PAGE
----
On Thursday, not long after Anna Wintour blogged about her support of Joe Biden, Condé Nast’s global content adviser/chief creative officer and editor-in-chief of Vogue/God of brands sent a note to her staff apologizing for not doing enough to “elevate and give space to Black editors, writers, photographers, designers and other creators.” That’s strange, because isn’t she the person with the most direct power to make those changes? And hasn’t this issue been brought up countless times over the last few decades instead of just, say, last week?
Here’s an excerpt from the email, as obtained by Page Six:
“I want to start by acknowledging your feelings and expressing my empathy towards what so many of you are going through: sadness, hurt, and anger too...
I want to say this especially to the Black members of our team—I can only imagine what these days have been like. But I also know that the hurt, and violence, and injustice we’re seeing and talking about have been around for a long time. Recognizing it and doing something about it is overdue.”
She continued, claiming to take “full responsibility” for “publishing images or stories that have been hurtful or intolerant.”:
I want to say plainly that I know Vogue has not found enough ways to elevate and give space to Black editors, writers, photographers, designers and other creators. We have made mistakes too, publishing images or stories that have been hurtful or intolerant. I take full responsibility for those mistakes.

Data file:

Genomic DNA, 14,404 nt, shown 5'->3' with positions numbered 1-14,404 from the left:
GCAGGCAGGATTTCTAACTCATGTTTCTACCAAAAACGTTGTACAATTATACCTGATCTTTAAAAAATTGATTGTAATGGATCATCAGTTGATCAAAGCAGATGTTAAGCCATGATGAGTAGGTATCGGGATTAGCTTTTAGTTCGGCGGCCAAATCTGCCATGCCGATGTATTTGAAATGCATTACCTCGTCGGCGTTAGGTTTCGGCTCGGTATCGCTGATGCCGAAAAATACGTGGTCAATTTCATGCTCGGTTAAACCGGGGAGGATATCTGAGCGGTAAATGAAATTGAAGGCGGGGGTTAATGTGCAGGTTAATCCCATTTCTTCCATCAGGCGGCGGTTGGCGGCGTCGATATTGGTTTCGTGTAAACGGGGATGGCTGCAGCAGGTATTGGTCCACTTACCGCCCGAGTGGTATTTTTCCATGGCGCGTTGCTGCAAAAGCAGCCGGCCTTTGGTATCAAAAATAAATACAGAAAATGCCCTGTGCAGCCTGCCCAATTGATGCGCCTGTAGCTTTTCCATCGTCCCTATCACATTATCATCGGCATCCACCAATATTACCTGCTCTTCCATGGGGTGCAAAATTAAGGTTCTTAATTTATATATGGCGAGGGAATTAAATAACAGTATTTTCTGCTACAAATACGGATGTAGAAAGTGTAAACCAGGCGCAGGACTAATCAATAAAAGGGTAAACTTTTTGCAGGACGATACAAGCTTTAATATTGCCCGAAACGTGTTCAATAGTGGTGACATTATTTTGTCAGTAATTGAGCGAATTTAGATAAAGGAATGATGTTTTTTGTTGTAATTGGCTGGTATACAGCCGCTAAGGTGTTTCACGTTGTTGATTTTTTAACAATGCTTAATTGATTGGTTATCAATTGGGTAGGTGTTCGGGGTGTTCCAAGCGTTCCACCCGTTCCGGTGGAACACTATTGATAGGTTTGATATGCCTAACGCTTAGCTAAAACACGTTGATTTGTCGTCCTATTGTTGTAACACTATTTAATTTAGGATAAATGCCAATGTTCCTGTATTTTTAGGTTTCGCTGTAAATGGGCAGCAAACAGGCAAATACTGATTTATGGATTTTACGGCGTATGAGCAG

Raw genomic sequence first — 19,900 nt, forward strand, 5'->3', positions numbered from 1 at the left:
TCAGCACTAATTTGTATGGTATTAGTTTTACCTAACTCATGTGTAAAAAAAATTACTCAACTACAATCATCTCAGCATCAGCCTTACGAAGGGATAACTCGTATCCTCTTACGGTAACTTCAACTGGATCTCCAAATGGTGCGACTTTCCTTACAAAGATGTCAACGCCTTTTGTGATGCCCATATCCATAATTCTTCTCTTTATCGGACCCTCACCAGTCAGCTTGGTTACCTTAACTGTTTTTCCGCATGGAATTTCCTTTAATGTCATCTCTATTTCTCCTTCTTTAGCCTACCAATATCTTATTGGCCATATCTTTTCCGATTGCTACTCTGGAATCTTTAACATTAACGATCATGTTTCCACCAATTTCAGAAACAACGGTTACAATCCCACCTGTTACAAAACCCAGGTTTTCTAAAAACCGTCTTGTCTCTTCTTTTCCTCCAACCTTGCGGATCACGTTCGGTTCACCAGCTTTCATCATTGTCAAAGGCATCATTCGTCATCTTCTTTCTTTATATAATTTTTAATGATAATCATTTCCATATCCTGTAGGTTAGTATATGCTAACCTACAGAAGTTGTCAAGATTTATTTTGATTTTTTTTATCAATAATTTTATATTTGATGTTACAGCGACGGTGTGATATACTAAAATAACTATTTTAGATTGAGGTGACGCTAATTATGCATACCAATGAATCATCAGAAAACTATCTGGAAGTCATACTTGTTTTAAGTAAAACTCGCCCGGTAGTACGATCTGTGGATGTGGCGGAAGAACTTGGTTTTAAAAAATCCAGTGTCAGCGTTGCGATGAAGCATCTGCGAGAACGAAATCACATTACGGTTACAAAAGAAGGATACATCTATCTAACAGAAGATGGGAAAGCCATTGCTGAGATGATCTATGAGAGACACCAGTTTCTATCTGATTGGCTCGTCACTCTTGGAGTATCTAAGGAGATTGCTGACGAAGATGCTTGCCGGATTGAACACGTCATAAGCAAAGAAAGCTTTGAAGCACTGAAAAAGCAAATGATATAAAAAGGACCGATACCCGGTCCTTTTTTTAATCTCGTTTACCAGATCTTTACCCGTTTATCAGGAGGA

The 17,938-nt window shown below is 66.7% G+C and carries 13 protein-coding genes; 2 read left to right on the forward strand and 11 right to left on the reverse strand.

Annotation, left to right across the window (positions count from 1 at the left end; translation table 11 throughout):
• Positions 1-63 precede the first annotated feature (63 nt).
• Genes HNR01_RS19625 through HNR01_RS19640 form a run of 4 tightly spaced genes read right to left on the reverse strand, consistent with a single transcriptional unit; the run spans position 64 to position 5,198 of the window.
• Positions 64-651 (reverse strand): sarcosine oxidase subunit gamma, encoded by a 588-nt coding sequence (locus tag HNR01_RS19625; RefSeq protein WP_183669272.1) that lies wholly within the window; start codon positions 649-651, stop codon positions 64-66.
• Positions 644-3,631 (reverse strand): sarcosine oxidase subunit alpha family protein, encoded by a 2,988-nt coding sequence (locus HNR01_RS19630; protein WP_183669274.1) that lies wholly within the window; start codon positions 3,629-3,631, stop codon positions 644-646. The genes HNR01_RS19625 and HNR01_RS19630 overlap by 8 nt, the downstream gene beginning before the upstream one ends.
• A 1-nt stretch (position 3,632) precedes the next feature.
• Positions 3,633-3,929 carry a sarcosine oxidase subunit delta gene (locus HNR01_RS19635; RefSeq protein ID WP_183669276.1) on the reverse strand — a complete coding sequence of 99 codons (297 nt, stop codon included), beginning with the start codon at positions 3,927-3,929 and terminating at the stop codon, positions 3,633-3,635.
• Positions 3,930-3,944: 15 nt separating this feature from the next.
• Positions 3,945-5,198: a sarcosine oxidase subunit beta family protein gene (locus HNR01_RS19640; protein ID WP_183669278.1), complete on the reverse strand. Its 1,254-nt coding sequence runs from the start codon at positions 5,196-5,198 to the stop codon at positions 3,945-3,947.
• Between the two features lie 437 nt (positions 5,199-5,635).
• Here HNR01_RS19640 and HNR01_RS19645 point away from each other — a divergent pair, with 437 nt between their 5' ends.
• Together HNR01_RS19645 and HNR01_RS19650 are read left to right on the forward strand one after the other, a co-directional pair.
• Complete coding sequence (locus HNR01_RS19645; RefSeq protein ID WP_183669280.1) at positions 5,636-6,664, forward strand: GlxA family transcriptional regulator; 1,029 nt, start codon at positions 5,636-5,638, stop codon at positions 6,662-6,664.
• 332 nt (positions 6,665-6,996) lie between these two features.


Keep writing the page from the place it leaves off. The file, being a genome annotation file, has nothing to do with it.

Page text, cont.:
It can’t be easy to be a Black employee at Vogue, and there are too few of you. I know that it is not enough to say we will do better, but we will — and please know that I value your voices and responses as we move forward. I am listening and would like to hear your feedback and your advice if you would like to share either.
I am proud of the content we have published on our site over these past few days but I also know that there is much more work to do. Please don’t hesitate to be in touch with me directly. I am arranging ways we can discuss these issues together candidly, but in the meantime, I welcome your thoughts or reactions.”
I hope this means she will finally begin to interrogate how Vogue is a place where “it can’t be easy to be a Black employee,” and her responsibility in that. As her former coworker André Leon Talley wrote in his recent memoir The Chiffon Trenches, “From a humanitarian perspective, she left me with psychological scars. I was often left blowing in the wind without any explanation, which I think perhaps she should have given me.”